In horror stories we're used to viewing the sharp, blood dripping fangs of a vampire or seeing a restless specter wreak havoc on unsuspecting non-believers, forcing them to believe that things do go bump in the night. That there are ghouls, goblins, and demons, and that their existence is without understanding --- just happenstance. Those monsters are easy to decode, easier to run in the opposite direction from. Yet, human beings translate different.
We toss around the word "normal" or "ordinary" whenever we describe people, especially in the aftermath of horrific acts because it just seems outlandish for anyone to be step outside of those things. Serial killers were "normal" acquaintances to their friends, lovers, and family. Their victims were just "ordinary" harmless people minding their own business till tragedy struck. Or so we're told. Lines are often blurred.
Humans, all of us so "ordinary" and "normal" may offer kindness and a smile, but we're just as easily capable of turning around and snarling, showing our fangs, and sending people running. Lifetime's Big Driver explores the horrors of humanized monsters, as we follow one woman's confrontation with not just the horror of her defilers, but her coming face-to-face with the monster that has been awoken within her.
Based off of Stephen King's short story of the same name, Big Driver follows a mystery novelist named Tess Thorne (played by Maria Bello) who is trying to make a name for herself with a series books she has penned about a knitting circle of grey-haired ladies who solve mysteries in their idyllic seaside town. When Tess is asked to speak at a book club that is an ample distance from her, she jumps at the chance. Upon arrival she is warmly welcomed by the head of the book club, who showers Tess with praise and who also helpfully provides her with a 'beautiful and scenic' short-cut after Tess complains of the grueling highway drive to the meeting.
After the meeting, Tess takes the shortcut, and unfortunately gets a flat tire in a desolate area. She is able to flag down a man in a truck, and though imposing in size, he's gracious and willing to help. Unfortunately, the rapport between them quickly takes a dark turn as the once kind 'Big Driver' brutally assaults Tess, and then leaves her for dead in a drain pipe. When Tess comes to later that evening, she wades in the water and comes in contact with the remains of Big Driver's other female victims, leading us to now know that Big Driver is a vicious killing shithead who has been getting away with his crimes for a long time. Shaken, Tess then groggily makes her way home, and after days of restlessness she slowly begins to plot her revenge on the Big Driver, all while attempting to reassemble the fragile bits of her mental state.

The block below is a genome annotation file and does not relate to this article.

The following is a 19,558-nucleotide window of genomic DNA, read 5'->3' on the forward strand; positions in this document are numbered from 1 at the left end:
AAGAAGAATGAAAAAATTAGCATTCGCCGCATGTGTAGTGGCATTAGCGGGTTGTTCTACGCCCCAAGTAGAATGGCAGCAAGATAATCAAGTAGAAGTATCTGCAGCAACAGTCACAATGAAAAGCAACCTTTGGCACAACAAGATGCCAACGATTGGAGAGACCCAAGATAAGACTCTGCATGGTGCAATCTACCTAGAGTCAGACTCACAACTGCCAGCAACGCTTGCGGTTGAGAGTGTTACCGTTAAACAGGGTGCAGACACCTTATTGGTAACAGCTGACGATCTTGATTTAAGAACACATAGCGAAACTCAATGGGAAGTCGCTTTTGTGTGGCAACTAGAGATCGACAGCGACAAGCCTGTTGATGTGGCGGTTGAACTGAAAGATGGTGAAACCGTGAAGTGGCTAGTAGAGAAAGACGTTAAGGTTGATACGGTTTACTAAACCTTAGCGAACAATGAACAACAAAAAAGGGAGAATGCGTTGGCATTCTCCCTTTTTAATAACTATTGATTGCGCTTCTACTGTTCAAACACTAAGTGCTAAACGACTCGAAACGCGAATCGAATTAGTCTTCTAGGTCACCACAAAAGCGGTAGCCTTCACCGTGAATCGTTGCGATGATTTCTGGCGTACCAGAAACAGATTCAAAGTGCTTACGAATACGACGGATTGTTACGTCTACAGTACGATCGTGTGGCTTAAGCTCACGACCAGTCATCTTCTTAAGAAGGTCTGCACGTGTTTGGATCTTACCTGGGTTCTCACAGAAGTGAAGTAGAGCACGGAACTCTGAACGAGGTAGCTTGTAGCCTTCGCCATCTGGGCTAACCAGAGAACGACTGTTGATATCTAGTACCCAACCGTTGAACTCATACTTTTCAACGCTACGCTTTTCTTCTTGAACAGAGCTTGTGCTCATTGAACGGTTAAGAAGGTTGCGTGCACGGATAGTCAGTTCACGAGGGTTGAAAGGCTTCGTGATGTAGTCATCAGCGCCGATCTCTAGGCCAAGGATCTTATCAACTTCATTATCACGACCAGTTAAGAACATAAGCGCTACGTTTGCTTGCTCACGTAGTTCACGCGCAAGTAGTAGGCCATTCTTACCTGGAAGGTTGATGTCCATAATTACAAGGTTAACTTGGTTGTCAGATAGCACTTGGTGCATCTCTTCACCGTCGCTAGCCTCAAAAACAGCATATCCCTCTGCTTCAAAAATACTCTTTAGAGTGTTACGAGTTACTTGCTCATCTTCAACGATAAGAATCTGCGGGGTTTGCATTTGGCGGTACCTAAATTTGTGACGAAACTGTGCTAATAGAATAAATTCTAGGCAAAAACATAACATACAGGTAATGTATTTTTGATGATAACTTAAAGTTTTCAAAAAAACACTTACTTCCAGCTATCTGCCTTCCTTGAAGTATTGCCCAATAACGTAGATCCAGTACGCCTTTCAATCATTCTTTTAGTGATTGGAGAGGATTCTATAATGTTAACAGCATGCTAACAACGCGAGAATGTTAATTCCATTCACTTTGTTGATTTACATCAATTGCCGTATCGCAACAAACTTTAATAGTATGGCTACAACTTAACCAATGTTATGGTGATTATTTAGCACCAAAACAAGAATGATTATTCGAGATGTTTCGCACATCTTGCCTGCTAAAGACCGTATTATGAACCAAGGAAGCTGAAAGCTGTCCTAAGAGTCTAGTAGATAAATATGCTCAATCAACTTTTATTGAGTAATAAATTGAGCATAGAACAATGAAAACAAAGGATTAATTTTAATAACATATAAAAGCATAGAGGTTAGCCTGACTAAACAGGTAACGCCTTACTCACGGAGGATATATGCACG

Yes, Big Driver is a "outlandish" Lifetime movie, as it falls right in line with the channel's infamous tradition of showing women enacting revenge on the person, or persons who have done them wrong. Lifetime gets a bad rap for showing awful situations look like SNL comedic sketches, but Big Driver actually side-steps the wild-eyed scorned Real Housewives territory as its mainly elevated by Bello's acting alone and taunt gritty thrill ride we're taken on. Bello plays Tess as a believable victim (or really survivor) of rape, and you're thoroughly rooting for her as she shuffles in the gelled state of her horror filled night and tussles with her shame and anger. Still it's really hard not to root for Bello's Tess as the film also possesses one of the most brutal rapes scenes I've ever seen on film since The Accused and 12 Years A Slave --- so consider yourself warned. When she survives, you want her get blood justice, and when the film unveils Big Driver's identity and his sordid past, the movie stops being a laughing matter.
Big Driver doesn't wimp out on the horrors of rape and its aftermath as we watch Tess unravel and attempt to sew herself up. We see along the way that the stitches are crooked, that she is altered, and you're rightly rocked, and rightly annoyed. I found myself screaming at her to "Call the cops! Tell someone!" when she stumbles into a convenience store after her attack and remains silent. I got mad when she waved off the advice of a taxi serviceman who would happily drive her to a hospital to be checked out. I sighed when she takes a shower, washing away the crucial evidence. I fumed that she didn't tell her friend what happened after she shows concerns over her bruises and cuts. I actually gritted my teeth as she began the infamous battered woman's quote: "Oh, these bruises? I just tripped down the stairs, you know how clumsy I am..." Grr.
It's horrifying and frustrating to watch this unfold. It's also horrifying and frustrating to realize that this is what exactly happens in a situation like sexual assault. How women lie to others and themselves. How women try to scrub and wash themselves raw to rid the touch of their body robbers. How women believe once they speak out they will be victim blamed and accused of provoking the crimes brought upon them. How women clam up and choose not to believe in the 'before' and the 'after'. How, when the tables are turned, we all find ourselves blaming the victim and screaming at the television that women who choose not to seek help after their attacks are just flat-out stupid.